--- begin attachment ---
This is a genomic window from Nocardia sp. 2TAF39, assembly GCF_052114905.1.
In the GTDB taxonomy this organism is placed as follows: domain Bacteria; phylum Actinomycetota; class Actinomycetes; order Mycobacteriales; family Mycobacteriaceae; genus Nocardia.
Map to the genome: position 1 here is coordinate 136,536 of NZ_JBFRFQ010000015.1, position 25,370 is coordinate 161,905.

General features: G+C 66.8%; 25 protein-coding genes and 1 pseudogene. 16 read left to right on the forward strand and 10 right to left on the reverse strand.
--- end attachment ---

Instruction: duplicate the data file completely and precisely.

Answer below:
This is a genomic window from Nocardia sp. 2TAF39, assembly GCF_052114905.1.
In the GTDB taxonomy this organism is placed as follows: domain Bacteria; phylum Actinomycetota; class Actinomycetes; order Mycobacteriales; family Mycobacteriaceae; genus Nocardia.
Map to the genome: position 1 here is coordinate 136,536 of NZ_JBFRFQ010000015.1, position 25,370 is coordinate 161,905.

General features: G+C 66.8%; 25 protein-coding genes and 1 pseudogene. 16 read left to right on the forward strand and 10 right to left on the reverse strand.